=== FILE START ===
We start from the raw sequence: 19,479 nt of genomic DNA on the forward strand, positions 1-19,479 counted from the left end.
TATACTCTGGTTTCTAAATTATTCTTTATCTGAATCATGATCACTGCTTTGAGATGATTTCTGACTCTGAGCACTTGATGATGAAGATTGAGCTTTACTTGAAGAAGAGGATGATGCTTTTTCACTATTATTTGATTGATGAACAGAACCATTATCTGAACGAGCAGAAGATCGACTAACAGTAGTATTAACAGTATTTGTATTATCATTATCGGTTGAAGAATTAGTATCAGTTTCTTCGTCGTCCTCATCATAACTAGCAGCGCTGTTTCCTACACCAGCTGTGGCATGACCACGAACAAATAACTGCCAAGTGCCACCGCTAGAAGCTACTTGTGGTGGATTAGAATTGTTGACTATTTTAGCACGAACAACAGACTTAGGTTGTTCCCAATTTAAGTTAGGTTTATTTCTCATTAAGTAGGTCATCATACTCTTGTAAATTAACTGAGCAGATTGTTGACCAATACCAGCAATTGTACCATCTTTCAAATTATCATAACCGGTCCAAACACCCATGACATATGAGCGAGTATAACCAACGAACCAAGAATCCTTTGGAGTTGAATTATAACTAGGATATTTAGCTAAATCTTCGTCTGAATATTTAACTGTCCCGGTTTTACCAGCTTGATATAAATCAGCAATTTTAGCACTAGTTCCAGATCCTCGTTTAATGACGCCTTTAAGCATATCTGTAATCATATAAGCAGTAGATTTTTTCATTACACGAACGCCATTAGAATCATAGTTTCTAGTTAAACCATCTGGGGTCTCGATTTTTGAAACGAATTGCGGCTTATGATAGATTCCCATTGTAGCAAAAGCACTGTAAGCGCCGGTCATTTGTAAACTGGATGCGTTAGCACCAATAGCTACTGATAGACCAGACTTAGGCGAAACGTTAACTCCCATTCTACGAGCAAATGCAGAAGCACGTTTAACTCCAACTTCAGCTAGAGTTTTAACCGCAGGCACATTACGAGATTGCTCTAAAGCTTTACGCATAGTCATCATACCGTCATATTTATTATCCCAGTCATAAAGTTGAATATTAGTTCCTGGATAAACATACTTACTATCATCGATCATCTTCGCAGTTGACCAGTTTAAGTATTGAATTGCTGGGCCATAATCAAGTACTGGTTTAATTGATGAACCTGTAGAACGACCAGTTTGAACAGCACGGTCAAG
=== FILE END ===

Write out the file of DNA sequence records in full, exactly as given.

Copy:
We start from the raw sequence: 19,479 nt of genomic DNA on the forward strand, positions 1-19,479 counted from the left end.
TATACTCTGGTTTCTAAATTATTCTTTATCTGAATCATGATCACTGCTTTGAGATGATTTCTGACTCTGAGCACTTGATGATGAAGATTGAGCTTTACTTGAAGAAGAGGATGATGCTTTTTCACTATTATTTGATTGATGAACAGAACCATTATCTGAACGAGCAGAAGATCGACTAACAGTAGTATTAACAGTATTTGTATTATCATTATCGGTTGAAGAATTAGTATCAGTTTCTTCGTCGTCCTCATCATAACTAGCAGCGCTGTTTCCTACACCAGCTGTGGCATGACCACGAACAAATAACTGCCAAGTGCCACCGCTAGAAGCTACTTGTGGTGGATTAGAATTGTTGACTATTTTAGCACGAACAACAGACTTAGGTTGTTCCCAATTTAAGTTAGGTTTATTTCTCATTAAGTAGGTCATCATACTCTTGTAAATTAACTGAGCAGATTGTTGACCAATACCAGCAATTGTACCATCTTTCAAATTATCATAACCGGTCCAAACACCCATGACATATGAGCGAGTATAACCAACGAACCAAGAATCCTTTGGAGTTGAATTATAACTAGGATATTTAGCTAAATCTTCGTCTGAATATTTAACTGTCCCGGTTTTACCAGCTTGATATAAATCAGCAATTTTAGCACTAGTTCCAGATCCTCGTTTAATGACGCCTTTAAGCATATCTGTAATCATATAAGCAGTAGATTTTTTCATTACACGAACGCCATTAGAATCATAGTTTCTAGTTAAACCATCTGGGGTCTCGATTTTTGAAACGAATTGCGGCTTATGATAGATTCCCATTGTAGCAAAAGCACTGTAAGCGCCGGTCATTTGTAAACTGGATGCGTTAGCACCAATAGCTACTGATAGACCAGACTTAGGCGAAACGTTAACTCCCATTCTACGAGCAAATGCAGAAGCACGTTTAACTCCAACTTCAGCTAGAGTTTTAACCGCAGGCACATTACGAGATTGCTCTAAAGCTTTACGCATAGTCATCATACCGTCATATTTATTATCCCAGTCATAAAGTTGAATATTAGTTCCTGGATAAACATACTTACTATCATCGATCATCTTCGCAGTTGACCAGTTTAAGTATTGAATTGCTGGGCCATAATCAAGTACTGGTTTAATTGATGAACCTGTAGAACGACCAGTTTGAACAGCACGGTCAAG